Security Guard Shot At Illinois State Capitol; Authorities Search For Shooter


SPRINGFIELD, Ill. (AP) -- An unarmed security guard was shot to death just inside a state Capitol entrance Monday afternoon, and authorities were searching for the shooter, who escaped in a car.

The shooter entered the north entrance and shot the security guard at about 1:45 p.m., said Randy Nehrt, a spokesman for the Secretary of State's Office, which has law enforcement jurisdiction over the building.

The attack was fast, with the gunman immediately firing one shot that hit the guard in the chest and then getting out, putting a gun in the trunk of a car and driving away, said Col. Larry Schmidt, chief deputy director of the Secretary of State Police. He said the guard died in a hospital operating room.

Gov. Rod Blagojevich was not in the Capitol at the time, and the Legislature is not in session.

At least three or four people saw the shooter, Schmidt said. Most of the witnesses were outside, and officials were also reviewing footage from surveillance cameras in the area, he said.

Springfield police said they also were investigating another shooting about an hour earlier at a military surplus store about 2 miles from the Capitol involving a man who matched the description of the Capitol shooter.

The Capitol entrance where the man was shot has no metal detectors, and its security guards are not armed.

Leslie Root, who works for state Sen. Chris Lauzen on the first floor near the location of the shooting, said she and her colleagues heard the gunshot.

"It just sounded like a bomb went off. Then someone immediately yelled, 'Someone's been shot,"' Root said.

She said the staff rushed inside the office and locked the door.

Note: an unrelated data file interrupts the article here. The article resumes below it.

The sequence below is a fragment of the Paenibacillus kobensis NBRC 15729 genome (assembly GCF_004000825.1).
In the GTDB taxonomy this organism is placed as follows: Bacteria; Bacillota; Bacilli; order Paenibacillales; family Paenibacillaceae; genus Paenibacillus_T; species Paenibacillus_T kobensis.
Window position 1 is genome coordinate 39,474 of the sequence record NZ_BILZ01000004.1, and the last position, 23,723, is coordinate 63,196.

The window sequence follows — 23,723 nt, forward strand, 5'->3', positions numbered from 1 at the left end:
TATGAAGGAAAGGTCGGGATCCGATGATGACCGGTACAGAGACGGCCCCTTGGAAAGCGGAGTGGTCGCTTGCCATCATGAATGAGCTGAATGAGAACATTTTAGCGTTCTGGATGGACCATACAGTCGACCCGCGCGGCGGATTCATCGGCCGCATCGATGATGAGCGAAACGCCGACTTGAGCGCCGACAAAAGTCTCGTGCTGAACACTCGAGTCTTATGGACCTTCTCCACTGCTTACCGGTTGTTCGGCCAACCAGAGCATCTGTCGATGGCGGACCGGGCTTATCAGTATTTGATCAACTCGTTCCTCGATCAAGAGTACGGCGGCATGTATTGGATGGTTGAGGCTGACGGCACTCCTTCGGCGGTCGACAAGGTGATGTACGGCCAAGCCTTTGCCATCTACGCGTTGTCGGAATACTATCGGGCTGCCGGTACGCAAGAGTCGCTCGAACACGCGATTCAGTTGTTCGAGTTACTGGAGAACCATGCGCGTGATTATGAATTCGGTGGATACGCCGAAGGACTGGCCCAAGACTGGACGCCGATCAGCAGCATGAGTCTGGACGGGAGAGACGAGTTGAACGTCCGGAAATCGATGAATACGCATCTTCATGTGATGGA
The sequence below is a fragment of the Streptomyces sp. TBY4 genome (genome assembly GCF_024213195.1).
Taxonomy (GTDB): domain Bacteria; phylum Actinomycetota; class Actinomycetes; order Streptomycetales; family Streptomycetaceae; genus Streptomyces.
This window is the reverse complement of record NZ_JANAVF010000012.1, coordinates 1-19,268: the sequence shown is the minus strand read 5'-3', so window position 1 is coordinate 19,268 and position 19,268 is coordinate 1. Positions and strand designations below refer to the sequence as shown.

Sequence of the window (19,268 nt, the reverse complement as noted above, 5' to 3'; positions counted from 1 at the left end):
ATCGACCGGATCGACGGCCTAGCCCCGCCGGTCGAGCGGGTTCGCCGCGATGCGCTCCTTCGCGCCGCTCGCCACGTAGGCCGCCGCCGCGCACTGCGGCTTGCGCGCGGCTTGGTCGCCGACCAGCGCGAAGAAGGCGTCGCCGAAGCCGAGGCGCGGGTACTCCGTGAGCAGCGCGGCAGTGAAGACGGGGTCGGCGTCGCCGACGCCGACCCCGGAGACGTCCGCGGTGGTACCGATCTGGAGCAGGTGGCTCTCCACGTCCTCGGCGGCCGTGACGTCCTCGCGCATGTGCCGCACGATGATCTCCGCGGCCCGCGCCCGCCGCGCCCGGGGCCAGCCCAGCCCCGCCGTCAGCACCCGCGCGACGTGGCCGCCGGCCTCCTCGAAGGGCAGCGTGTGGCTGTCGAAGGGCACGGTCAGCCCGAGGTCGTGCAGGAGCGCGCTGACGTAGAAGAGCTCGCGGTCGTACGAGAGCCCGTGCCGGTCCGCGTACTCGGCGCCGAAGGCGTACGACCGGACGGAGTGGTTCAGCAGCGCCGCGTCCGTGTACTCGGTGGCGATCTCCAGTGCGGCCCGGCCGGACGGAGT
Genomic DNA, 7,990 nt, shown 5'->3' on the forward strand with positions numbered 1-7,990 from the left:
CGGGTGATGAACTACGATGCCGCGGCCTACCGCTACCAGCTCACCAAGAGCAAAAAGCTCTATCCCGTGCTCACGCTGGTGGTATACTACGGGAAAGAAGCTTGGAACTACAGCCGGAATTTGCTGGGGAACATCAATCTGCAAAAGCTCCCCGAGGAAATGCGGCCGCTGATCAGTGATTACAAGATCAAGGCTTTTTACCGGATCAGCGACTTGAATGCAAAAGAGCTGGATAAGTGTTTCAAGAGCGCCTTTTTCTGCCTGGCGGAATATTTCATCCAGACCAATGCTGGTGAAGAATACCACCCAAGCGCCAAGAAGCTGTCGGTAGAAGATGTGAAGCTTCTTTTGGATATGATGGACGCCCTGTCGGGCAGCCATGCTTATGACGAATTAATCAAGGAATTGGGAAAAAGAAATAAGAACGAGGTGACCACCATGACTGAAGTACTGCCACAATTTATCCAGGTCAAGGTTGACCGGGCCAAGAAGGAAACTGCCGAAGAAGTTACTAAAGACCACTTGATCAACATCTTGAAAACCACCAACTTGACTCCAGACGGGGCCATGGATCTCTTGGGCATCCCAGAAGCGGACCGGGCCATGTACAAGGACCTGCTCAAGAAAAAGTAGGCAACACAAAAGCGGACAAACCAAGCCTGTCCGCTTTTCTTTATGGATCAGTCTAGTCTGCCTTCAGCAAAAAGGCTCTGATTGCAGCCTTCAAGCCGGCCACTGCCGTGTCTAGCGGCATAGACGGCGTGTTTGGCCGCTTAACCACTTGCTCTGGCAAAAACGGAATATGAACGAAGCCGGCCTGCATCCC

An announcement over the intercom ordered everyone to stay in their offices, and the building was locked down for about an hour.

Outside, police cars and ambulances surrounded the building, and officers roped off the entrance. After the lockdown was lifted, armed officers were in the halls and everyone entering the building was required to sign in, rather than the usual procedure of simply showing a badge.

Springfield Deputy Police Chief Jim Burton said someone matching the description of the Capitol shooter and carrying a 12-gauge shotgun had gone into a nearby military surplus store, Birds and Brooks, at about 12:25 p.m. and demanded a high-powered rifle.

The man, described as white and about 20 years old, fled after the owner recognized him as someone who had stolen a shotgun on Sept. 14, locked himself in his office and began shooting through the door, Burton said.

A man with the same description went to the Capitol a little over an hour later and shot a security guard, Burton said. He said Springfield Police are investigating the two shootings as possibly connected.

Police said they were searching for a silver or gray two-door car.

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Associated Press reporters Christopher Wills in Springfield and Nicole Ziegler Dizon in Chicago contributed to this report.

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